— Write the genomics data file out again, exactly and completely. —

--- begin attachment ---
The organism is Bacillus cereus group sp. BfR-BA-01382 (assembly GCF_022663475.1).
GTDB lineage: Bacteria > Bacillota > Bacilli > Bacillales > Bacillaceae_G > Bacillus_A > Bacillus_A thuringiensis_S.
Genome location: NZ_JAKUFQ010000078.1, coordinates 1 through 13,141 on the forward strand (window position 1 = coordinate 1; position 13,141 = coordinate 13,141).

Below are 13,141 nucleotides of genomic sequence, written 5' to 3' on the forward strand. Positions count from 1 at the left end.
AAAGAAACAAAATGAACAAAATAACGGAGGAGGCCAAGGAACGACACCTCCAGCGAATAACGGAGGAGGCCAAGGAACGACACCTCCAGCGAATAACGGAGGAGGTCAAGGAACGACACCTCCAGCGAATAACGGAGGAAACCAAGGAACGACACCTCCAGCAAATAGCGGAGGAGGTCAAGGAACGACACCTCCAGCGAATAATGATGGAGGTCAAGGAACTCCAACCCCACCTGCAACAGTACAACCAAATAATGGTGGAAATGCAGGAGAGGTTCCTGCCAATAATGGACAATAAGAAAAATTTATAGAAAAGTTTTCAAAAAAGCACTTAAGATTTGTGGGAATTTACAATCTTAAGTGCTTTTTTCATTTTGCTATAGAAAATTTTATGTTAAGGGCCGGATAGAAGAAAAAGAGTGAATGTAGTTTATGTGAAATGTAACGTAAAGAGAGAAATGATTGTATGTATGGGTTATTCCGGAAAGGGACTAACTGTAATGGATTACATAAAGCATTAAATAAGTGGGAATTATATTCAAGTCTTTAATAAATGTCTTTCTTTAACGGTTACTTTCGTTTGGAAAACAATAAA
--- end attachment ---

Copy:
The organism is Bacillus cereus group sp. BfR-BA-01382 (assembly GCF_022663475.1).
GTDB lineage: Bacteria > Bacillota > Bacilli > Bacillales > Bacillaceae_G > Bacillus_A > Bacillus_A thuringiensis_S.
Genome location: NZ_JAKUFQ010000078.1, coordinates 1 through 13,141 on the forward strand (window position 1 = coordinate 1; position 13,141 = coordinate 13,141).

Below are 13,141 nucleotides of genomic sequence, written 5' to 3' on the forward strand. Positions count from 1 at the left end.
AAAGAAACAAAATGAACAAAATAACGGAGGAGGCCAAGGAACGACACCTCCAGCGAATAACGGAGGAGGCCAAGGAACGACACCTCCAGCGAATAACGGAGGAGGTCAAGGAACGACACCTCCAGCGAATAACGGAGGAAACCAAGGAACGACACCTCCAGCAAATAGCGGAGGAGGTCAAGGAACGACACCTCCAGCGAATAATGATGGAGGTCAAGGAACTCCAACCCCACCTGCAACAGTACAACCAAATAATGGTGGAAATGCAGGAGAGGTTCCTGCCAATAATGGACAATAAGAAAAATTTATAGAAAAGTTTTCAAAAAAGCACTTAAGATTTGTGGGAATTTACAATCTTAAGTGCTTTTTTCATTTTGCTATAGAAAATTTTATGTTAAGGGCCGGATAGAAGAAAAAGAGTGAATGTAGTTTATGTGAAATGTAACGTAAAGAGAGAAATGATTGTATGTATGGGTTATTCCGGAAAGGGACTAACTGTAATGGATTACATAAAGCATTAAATAAGTGGGAATTATATTCAAGTCTTTAATAAATGTCTTTCTTTAACGGTTACTTTCGTTTGGAAAACAATAAA